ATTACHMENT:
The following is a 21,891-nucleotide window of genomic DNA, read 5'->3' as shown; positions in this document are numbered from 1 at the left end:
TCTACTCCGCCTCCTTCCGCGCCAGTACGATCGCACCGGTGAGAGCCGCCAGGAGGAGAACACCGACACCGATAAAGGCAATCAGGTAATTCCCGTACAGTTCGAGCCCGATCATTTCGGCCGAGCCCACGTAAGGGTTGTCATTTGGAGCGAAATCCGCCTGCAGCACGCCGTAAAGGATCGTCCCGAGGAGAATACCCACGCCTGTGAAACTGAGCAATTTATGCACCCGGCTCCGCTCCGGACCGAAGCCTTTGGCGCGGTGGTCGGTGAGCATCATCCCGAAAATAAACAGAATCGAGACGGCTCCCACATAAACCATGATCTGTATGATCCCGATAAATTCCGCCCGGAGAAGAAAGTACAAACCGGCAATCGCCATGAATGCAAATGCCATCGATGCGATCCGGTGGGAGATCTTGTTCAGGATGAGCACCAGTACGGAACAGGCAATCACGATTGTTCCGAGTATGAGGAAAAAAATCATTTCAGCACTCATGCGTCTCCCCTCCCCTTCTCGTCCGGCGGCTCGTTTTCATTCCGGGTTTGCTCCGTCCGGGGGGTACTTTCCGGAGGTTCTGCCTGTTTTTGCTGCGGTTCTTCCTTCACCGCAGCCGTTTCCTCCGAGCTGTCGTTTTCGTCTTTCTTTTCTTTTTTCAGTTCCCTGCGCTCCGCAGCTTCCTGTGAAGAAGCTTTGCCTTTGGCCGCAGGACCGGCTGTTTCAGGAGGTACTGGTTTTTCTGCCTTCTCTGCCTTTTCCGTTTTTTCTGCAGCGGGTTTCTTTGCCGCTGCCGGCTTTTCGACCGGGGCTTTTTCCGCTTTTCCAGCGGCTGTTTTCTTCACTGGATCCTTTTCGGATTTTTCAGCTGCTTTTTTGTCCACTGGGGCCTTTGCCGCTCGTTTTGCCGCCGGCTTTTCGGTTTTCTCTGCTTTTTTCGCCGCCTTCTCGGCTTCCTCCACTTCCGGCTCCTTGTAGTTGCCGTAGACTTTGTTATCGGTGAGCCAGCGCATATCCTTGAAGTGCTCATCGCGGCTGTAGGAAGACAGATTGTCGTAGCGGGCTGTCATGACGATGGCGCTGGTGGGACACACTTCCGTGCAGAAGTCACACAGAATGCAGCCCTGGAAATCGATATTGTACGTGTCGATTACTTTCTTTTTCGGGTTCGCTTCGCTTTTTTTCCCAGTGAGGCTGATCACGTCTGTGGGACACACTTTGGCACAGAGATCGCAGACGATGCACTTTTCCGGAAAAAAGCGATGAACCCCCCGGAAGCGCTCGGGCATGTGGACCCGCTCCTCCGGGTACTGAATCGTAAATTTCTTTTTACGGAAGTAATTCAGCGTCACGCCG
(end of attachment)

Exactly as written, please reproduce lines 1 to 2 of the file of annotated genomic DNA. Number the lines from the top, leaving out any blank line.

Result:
The following is a 21,891-nucleotide window of genomic DNA, read 5'->3' as shown; positions in this document are numbered from 1 at the left end:
TCTACTCCGCCTCCTTCCGCGCCAGTACGATCGCACCGGTGAGAGCCGCCAGGAGGAGAACACCGACACCGATAAAGGCAATCAGGTAATTCCCGTACAGTTCGAGCCCGATCATTTCGGCCGAGCCCACGTAAGGGTTGTCATTTGGAGCGAAATCCGCCTGCAGCACGCCGTAAAGGATCGTCCCGAGGAGAATACCCACGCCTGTGAAACTGAGCAATTTATGCACCCGGCTCCGCTCCGGACCGAAGCCTTTGGCGCGGTGGTCGGTGAGCATCATCCCGAAAATAAACAGAATCGAGACGGCTCCCACATAAACCATGATCTGTATGATCCCGATAAATTCCGCCCGGAGAAGAAAGTACAAACCGGCAATCGCCATGAATGCAAATGCCATCGATGCGATCCGGTGGGAGATCTTGTTCAGGATGAGCACCAGTACGGAACAGGCAATCACGATTGTTCCGAGTATGAGGAAAAAAATCATTTCAGCACTCATGCGTCTCCCCTCCCCTTCTCGTCCGGCGGCTCGTTTTCATTCCGGGTTTGCTCCGTCCGGGGGGTACTTTCCGGAGGTTCTGCCTGTTTTTGCTGCGGTTCTTCCTTCACCGCAGCCGTTTCCTCCGAGCTGTCGTTTTCGTCTTTCTTTTCTTTTTTCAGTTCCCTGCGCTCCGCAGCTTCCTGTGAAGAAGCTTTGCCTTTGGCCGCAGGACCGGCTGTTTCAGGAGGTACTGGTTTTTCTGCCTTCTCTGCCTTTTCCGTTTTTTCTGCAGCGGGTTTCTTTGCCGCTGCCGGCTTTTCGACCGGGGCTTTTTCCGCTTTTCCAGCGGCTGTTTTCTTCACTGGATCCTTTTCGGATTTTTCAGCTGCTTTTTTGTCCACTGGGGCCTTTGCCGCTCGTTTTGCCGCCGGCTTTTCGGTTTTCTCTGCTTTTTTCGCCGCCTTCTCGGCTTCCTCCACTTCCGGCTCCTTGTAGTTGCCGTAGACTTTGTTATCGGTGAGCCAGCGCATATCCTTGAAGTGCTCATCGCGGCTGTAGGAAGACAGATTGTCGTAGCGGGCTGTCATGACGATGGCGCTGGTGGGACACACTTCCGTGCAGAAGTCACACAGAATGCAGCCCTGGAAATCGATATTGTACGTGTCGATTACTTTCTTTTTCGGGTTCGCTTCGCTTTTTTTCCCAGTGAGGCTGATCACGTCTGTGGGACACACTTTGGCACAGAGATCGCAGACGATGCACTTTTCCGGAAAAAAGCGATGAACCCCCCGGAAGCGCTCGGGCATGTGGACCCGCTCCTCCGGGTACTGAATCGTAAATTTCTTTTTACGGAAGTAATTCAGCGTCACGCCG